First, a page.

The director Rob Reiner has said that an upcoming sequel to his 1984 documentary parody “This Is Spinal Tap” is scheduled to begin shooting in late February and will feature Paul McCartney, Elton John and Garth Brooks, among other stars.
“Spinal Tap” satirized a bungled tour by a fictitious British heavy-metal band of that name, as well as the process of documenting it. The film, which was mostly improvised, was inspired by “The Last Waltz,” a Martin Scorsese documentary about the rock group the Band.
Plans for “Spinal Tap II” were first announced last year. The entertainment news outlet Deadline reported at the time that the members of the fictitious band — the actors Christopher Guest, Michael McKean and Harry Shearer — would all return for the sequel. Over the years, the three have played real-life concerts as their Spinal Tap characters.
Reiner announced new details about the “Spinal Tap” sequel during an episode of a podcast hosted by the comedian Richard Herring that was released on Monday. The film had initially been scheduled for release in 2024, but that was before strikes that disrupted filming schedules in Hollywood. No updated release date has been announced, according to Variety.
Without elaborating, Reiner said that there would also be a few other surprise appearances in the film.
For most of the podcast episode on Monday, Herring and Reiner mostly talked about Reiner’s new podcast, “Who Killed JFK?” But they also discussed the original “Spinal Tap” movie, his directorial debut, which Herring said was his favorite film of all time.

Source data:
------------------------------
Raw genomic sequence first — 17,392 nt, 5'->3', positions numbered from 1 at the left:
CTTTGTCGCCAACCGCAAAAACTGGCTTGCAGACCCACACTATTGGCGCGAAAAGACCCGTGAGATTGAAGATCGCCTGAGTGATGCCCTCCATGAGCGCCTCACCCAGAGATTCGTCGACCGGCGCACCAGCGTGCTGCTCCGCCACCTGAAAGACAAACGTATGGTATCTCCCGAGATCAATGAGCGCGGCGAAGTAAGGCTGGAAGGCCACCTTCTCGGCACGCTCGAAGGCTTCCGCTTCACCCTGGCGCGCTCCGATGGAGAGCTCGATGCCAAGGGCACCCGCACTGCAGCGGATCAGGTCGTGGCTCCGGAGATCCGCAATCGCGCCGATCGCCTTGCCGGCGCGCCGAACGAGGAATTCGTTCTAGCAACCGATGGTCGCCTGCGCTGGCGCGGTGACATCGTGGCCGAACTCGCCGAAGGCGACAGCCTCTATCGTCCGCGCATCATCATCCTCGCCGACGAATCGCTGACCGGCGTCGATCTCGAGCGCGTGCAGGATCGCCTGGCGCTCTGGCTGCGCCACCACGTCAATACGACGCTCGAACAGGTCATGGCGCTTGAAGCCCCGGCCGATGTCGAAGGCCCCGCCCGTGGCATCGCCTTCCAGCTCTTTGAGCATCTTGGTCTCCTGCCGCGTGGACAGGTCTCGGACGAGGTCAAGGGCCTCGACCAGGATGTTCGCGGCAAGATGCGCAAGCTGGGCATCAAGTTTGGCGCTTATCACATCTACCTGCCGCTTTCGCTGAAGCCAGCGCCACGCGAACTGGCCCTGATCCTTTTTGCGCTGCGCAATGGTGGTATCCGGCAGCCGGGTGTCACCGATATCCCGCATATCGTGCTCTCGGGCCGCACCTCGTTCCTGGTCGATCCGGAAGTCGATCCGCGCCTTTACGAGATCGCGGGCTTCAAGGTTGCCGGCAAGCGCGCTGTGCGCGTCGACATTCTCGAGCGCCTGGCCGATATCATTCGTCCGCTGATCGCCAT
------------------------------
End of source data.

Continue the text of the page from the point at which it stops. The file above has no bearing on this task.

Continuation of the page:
Asked if he regretted anything about what was and wasn’t in the 1984 film, Reiner said no. And did he anticipate how influential it would prove to be? Also no.
“When we first previewed it, we previewed it in a theater in Dallas, Texas, and people … they didn’t know what the heck they were looking at,” Reiner said.
“They came up to me afterward and said, ‘I don’t understand. Why would you make a movie about a band that nobody’s ever heard of? And they’re so bad! Why would you do that?’” Reiner recalled. “They said, ‘You should make a movie about the Beatles or the Rolling Stones.’”
“I said, ‘Well, it’s a satire,’” Reiner said on the podcast. “I tried to explain, you know. But over the years, people got it, and they started to like it.”
Reiner’s comments on Herring’s podcast were reported earlier by the music magazine NME and other outlets.